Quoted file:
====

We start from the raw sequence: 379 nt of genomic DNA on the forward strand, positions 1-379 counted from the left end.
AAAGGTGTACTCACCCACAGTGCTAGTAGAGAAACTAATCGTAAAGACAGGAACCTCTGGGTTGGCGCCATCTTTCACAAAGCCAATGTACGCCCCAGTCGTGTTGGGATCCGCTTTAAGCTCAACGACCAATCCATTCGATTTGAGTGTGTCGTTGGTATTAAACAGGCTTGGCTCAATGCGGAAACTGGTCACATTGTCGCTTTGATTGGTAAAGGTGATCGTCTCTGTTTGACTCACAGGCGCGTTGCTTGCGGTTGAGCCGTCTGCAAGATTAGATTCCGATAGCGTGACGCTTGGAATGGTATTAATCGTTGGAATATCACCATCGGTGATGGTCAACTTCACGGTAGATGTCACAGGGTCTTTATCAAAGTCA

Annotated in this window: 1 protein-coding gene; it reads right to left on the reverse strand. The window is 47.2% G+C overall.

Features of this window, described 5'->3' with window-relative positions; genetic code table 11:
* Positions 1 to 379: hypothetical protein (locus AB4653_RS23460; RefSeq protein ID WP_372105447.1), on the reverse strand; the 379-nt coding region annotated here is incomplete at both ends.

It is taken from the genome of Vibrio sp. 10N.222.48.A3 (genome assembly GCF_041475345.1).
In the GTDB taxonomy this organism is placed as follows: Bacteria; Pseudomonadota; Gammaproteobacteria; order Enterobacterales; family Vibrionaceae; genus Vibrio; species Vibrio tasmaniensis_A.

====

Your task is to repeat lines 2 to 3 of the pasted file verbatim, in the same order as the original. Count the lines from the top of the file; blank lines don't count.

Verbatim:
AAAGGTGTACTCACCCACAGTGCTAGTAGAGAAACTAATCGTAAAGACAGGAACCTCTGGGTTGGCGCCATCTTTCACAAAGCCAATGTACGCCCCAGTCGTGTTGGGATCCGCTTTAAGCTCAACGACCAATCCATTCGATTTGAGTGTGTCGTTGGTATTAAACAGGCTTGGCTCAATGCGGAAACTGGTCACATTGTCGCTTTGATTGGTAAAGGTGATCGTCTCTGTTTGACTCACAGGCGCGTTGCTTGCGGTTGAGCCGTCTGCAAGATTAGATTCCGATAGCGTGACGCTTGGAATGGTATTAATCGTTGGAATATCACCATCGGTGATGGTCAACTTCACGGTAGATGTCACAGGGTCTTTATCAAAGTCA

Annotated in this window: 1 protein-coding gene; it reads right to left on the reverse strand. The window is 47.2% G+C overall.